Sam Bennett admits his body is "pretty tired" as he prepares for the final stages of the Tour de France, revealing this year's edition has been among the most gruelling in which he has competed.
Bennett retained his green sprinter's jersey yesterday and picked up seven valuable points to move two further clear of nearest rival Peter Sagan.
He holds a 45-point advantage over the Slovakian.
Speaking on Today with Claire Byrne on RTÉ Radio 1 on a rest day on the tour, the Waterford man said he is now trying to put focus on the mental battle that is upcoming.
"I'm not going to lie, I'm pretty tired. I'm only human. It has been one of the harder grand tours I've ever done. Speaking in the bunch, it has been one of the hardest anyone has done. It has been 'go' since Nice.
"Normally we might get some days where the pace might be a little bit lower, it has been incredibly hard racing. I think everyone is in the same position.
"But you know you get into a rhythm and the body just keeps going. At some stage, the head will give up 100 times before the body does. So it is just about keeping going. It's hard but you just have to keep going. It is just a mental game at this stage.
"I'm just trying to take it one day at a time. My first target was today. Now I know I have some hard days, so I will just take it day by day. I know I have six stages left so I'm trying to break it down.
"One of those days is a time-trial and the last is the Champs-Élysées, so it's a little bit of an easier stage at the beginning. So it's really only four stages.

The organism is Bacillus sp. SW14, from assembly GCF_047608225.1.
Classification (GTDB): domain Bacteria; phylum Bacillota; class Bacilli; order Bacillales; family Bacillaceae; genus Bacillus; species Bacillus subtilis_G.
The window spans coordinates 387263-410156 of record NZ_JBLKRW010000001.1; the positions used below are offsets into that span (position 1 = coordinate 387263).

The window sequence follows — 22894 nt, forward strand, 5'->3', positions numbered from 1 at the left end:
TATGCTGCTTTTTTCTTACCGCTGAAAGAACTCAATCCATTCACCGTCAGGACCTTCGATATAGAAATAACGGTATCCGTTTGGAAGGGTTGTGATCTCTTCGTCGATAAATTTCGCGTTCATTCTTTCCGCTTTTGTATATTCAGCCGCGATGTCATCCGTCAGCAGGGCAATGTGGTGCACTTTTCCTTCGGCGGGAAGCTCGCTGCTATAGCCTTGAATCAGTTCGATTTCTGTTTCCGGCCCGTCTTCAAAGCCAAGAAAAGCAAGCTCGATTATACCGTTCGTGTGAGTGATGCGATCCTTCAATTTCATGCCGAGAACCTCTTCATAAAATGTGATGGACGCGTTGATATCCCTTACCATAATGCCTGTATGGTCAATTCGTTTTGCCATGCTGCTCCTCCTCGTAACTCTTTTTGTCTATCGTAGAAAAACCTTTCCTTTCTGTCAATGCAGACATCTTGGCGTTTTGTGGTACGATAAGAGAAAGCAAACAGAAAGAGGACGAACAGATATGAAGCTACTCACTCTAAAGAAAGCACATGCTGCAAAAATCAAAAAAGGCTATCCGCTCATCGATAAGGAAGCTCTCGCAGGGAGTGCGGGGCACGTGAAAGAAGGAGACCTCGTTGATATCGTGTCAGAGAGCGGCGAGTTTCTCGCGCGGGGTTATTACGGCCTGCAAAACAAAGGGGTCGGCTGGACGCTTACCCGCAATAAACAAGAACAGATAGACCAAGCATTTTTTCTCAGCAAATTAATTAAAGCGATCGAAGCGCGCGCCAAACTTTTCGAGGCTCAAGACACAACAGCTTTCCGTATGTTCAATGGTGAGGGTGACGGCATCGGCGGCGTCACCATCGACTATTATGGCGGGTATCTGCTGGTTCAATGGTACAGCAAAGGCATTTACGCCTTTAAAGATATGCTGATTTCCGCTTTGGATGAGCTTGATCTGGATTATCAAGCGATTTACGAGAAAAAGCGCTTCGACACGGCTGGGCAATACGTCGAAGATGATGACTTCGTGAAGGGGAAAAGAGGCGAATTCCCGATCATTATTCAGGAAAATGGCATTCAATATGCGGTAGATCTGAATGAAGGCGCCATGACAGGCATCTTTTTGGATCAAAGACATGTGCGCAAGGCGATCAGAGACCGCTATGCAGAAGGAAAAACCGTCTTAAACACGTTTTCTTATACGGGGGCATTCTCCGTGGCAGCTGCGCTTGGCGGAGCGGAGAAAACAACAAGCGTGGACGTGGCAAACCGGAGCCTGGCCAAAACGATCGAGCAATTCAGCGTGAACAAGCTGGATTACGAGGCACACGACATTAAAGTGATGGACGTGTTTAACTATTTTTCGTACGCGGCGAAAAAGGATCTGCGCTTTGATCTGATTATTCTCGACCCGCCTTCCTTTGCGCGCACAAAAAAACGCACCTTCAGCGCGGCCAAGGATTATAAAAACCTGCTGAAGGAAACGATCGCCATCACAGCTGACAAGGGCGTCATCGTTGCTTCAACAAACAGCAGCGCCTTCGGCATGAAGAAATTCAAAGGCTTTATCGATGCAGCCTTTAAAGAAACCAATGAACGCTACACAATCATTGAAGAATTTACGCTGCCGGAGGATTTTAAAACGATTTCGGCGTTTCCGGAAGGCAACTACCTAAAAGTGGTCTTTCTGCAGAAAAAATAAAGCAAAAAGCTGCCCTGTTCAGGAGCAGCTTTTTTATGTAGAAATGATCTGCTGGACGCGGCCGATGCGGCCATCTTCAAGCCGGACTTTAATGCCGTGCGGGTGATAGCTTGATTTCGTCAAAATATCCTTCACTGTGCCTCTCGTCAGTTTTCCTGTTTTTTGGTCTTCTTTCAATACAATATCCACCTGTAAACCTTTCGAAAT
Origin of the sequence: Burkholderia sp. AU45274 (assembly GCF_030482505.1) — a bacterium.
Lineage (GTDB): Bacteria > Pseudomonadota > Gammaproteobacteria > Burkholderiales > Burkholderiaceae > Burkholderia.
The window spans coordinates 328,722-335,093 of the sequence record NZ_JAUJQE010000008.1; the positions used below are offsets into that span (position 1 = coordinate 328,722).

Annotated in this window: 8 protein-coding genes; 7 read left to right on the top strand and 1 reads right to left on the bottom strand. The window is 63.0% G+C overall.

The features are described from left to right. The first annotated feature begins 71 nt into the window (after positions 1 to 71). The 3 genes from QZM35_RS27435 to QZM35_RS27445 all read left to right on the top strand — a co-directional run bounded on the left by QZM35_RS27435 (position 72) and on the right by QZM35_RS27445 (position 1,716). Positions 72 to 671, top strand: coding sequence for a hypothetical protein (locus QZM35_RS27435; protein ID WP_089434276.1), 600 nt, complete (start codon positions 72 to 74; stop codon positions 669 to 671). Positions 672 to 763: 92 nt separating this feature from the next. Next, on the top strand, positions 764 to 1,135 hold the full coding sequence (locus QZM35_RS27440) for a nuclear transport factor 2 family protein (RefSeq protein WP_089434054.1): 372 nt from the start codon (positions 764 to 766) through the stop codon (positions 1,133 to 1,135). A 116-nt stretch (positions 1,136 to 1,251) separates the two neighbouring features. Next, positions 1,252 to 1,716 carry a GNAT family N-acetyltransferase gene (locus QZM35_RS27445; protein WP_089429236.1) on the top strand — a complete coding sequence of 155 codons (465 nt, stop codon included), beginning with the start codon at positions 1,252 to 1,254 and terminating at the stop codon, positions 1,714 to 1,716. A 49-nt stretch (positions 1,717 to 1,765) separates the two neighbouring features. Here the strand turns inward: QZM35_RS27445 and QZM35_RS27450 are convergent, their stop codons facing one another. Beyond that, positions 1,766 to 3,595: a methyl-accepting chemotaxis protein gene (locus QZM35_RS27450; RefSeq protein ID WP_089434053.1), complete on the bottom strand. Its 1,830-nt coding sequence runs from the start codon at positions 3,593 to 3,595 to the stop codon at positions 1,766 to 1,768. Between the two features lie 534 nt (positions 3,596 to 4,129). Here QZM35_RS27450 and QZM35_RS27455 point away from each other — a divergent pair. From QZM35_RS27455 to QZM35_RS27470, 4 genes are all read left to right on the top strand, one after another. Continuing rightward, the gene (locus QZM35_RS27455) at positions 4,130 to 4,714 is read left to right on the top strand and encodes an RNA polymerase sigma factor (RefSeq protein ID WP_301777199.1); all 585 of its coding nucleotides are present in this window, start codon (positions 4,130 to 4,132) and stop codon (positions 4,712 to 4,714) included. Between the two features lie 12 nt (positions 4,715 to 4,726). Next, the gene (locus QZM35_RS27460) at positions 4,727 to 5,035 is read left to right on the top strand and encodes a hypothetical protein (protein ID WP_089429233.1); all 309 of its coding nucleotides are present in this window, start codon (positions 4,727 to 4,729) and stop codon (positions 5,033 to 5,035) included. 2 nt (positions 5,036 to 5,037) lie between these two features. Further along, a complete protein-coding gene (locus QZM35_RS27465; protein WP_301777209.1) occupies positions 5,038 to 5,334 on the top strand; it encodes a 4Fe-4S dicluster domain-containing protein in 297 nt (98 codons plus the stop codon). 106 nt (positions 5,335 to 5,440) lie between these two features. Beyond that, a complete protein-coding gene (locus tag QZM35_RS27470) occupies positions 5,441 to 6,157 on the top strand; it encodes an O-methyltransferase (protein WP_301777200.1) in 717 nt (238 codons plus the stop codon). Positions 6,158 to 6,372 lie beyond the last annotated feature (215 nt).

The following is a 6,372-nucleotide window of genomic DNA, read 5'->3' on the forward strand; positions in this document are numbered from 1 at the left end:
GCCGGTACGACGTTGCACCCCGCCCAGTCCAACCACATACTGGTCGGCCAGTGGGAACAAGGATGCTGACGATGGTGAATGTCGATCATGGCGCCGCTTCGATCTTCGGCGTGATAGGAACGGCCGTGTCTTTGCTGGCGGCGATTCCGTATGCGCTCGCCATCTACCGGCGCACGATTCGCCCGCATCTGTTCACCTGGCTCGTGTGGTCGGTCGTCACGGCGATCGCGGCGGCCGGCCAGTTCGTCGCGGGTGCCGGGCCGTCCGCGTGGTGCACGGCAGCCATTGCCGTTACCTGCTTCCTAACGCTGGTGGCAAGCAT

"I'm breaking it down as much as I can so I can approach it better. But I know the first two days back are going to be extremely hard. It is going to be about how long you can hurt for and keep going."
Sagan is a multiple winner of the classification, something Bennett is wary of, but holds a healthy advantage with six stages left.
The 29-year-old has been in touch with Sean Kelly who has offer some words of wisdom, given his knowledge of trying to clinch the victory.
"I'm in a very strong position. We have some very hard stages coming up. I still have to look at where the intermediate sprints are.
"Some of the harder mountain top finishes, Peter won't be able to get there for the points, but neither will I. He has won it seven times so he knows how to win this jersey. He is a tough competitor. It is looking good but it is going to be a tough one in the last week.
"[Sean] gave me some lovely video messages along the way, which was nice to see along the way. He is a hard man to follow.
It took so many years to get there and it felt like something that would never happen. Moving abroad was over 10 years ago
"He is someone who has been in this position, understands it and probably knows how to deal with it a lot better than I do. He is a nice guy to be in touch with."
Bennett has become only the sixth Irishman to win a stage of the Tour de France last Tuesday.
It brought emotional scenes as he fulfilled a lifelong goal.
"It was a big moment in my career. It took so many years to get there and it felt like something that would never happen. Moving abroad was over 10 years ago.
"Working for so many years, it didn't feel real. It hit me all at once and I couldn't keep myself together. It was a lovely moment and something I'll remember for the rest of my life I think.
"There has been fantastic support from back home. They've put up banners and everything. It is fantastic to get this much support.
"It is funny I never expected it, it also gave me a huge bit of expectation. I never knew it would add to the pressure. At the same time it is lovely to get it. I really appreciate it."
Bennett has described his Deceuninck - Quick-Step team as "absolutely amazing" in their support as he looks to stay at the head of the field in the secondary classification.
"It was one of my dream teams growing up when I was younger. I had their poster on my wall. The general public calls them 'The Wolfpack' because of the way they watch out for each other. I really feel that in this race.
"The mountain stages yesterday, we have three really hard climbs, and the whole team stayed with me and paced me up each climb to make sure I made the time cut to stay in the race and save as much legs as possible. I can't thank them enough; I definitely wouldn't be the position without them."